Catastrophic motor/generator failure? Pulsating noise under heavy acceleration followed by death

Discussion in 'Gen 3 Prius Care, Maintenance & Troubleshooting' started by anonymous, Dec 5, 2022.

  1. anonymous

    anonymous Member

    Joined:
    May 18, 2015
    150
    90
    0
    Location:
    US
    Vehicle:
    2011 Prius
    Model:
    II
    we were on a road trip when I started experiencing a strange noise under heavy acceleration. i did go a long way since the first symptom cause it was all flat, but then mountains halfway through forced the noise to occur, and then the car shut down with "check hybrid system". First scan revealed P0A4B "Generator Position Sensor Circuit" and P0136 #2 o2 sensor circuit, then second scan additionally reported P0102 MAF circuit low, P0031 #1 o2 heater circuit low; third scan found P0113 intake temp sensor circuit high.

    At first I thought it was a probably-harmless exhaust leak cause there was already a leak at the flange due to restricted cat, also have been living with P0139 cause the anti-P0420 spacer is sooted up. So when it died I thought maybe exhaust gasses burned some wiring. But an inspection of whatever I could inspect (i took the windshield wiper stuff and air box out) revealed nothing whatsoever. And nothing made any sense.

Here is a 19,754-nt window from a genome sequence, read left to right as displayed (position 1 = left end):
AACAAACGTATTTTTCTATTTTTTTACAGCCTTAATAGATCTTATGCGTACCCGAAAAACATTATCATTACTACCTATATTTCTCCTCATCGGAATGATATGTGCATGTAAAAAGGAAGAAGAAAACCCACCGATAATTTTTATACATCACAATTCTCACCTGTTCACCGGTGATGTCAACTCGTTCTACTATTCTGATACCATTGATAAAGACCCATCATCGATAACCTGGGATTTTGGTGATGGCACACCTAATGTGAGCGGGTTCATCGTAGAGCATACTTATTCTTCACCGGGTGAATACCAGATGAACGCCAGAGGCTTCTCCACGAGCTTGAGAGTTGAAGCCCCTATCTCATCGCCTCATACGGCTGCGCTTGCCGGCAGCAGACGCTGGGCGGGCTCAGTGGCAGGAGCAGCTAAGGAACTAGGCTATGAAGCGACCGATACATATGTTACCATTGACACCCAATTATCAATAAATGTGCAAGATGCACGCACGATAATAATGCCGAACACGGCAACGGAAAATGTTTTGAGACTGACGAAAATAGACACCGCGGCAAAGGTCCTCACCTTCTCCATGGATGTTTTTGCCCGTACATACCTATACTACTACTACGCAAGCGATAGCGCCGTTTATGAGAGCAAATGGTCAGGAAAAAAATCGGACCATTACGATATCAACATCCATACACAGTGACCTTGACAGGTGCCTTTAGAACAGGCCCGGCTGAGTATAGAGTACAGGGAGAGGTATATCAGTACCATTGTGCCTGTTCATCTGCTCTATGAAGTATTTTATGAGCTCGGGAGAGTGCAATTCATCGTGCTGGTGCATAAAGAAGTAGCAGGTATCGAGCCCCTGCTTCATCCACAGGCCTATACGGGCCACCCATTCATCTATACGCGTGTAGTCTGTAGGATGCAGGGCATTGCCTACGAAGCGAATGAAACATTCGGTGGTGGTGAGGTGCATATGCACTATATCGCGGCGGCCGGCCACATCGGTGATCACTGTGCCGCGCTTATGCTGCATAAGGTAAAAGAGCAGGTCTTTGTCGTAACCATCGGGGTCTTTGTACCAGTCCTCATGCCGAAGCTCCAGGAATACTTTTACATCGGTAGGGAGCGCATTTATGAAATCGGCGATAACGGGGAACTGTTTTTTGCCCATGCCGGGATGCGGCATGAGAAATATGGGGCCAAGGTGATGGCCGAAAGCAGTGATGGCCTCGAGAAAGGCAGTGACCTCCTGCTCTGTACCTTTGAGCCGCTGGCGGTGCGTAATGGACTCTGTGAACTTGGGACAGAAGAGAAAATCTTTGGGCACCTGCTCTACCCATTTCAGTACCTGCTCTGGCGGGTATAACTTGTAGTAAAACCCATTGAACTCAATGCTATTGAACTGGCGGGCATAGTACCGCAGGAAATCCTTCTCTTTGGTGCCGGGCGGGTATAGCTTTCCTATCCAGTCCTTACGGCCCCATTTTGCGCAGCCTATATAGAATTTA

But after some analysis I think I know what happened. The motor/generator unit, with 283k miles of strenuous use, has developed play in its bearings, and under torque of heavy acceleration, a rotor has started rubbing its stator, making that loud pulsating noise. And I guess it destroyed its position sensor which messed up the computer. The codes indicating broken circuits for #2 o2, #1 o2 heater and maf+air temp don't make sense. But I guess sometimes collateral red herring codes happen?

    Do you think this is right? With that noise I am pretty confident it was a catastrophic failure and don't think it is worth it to get a diagnosis. I think the MG assembly may need to be replaced, and the annoying thing is that the engine also has oil burning issue and dead cat and leaks and stuff so, it ought to be replaced too. The whole damn powertrain!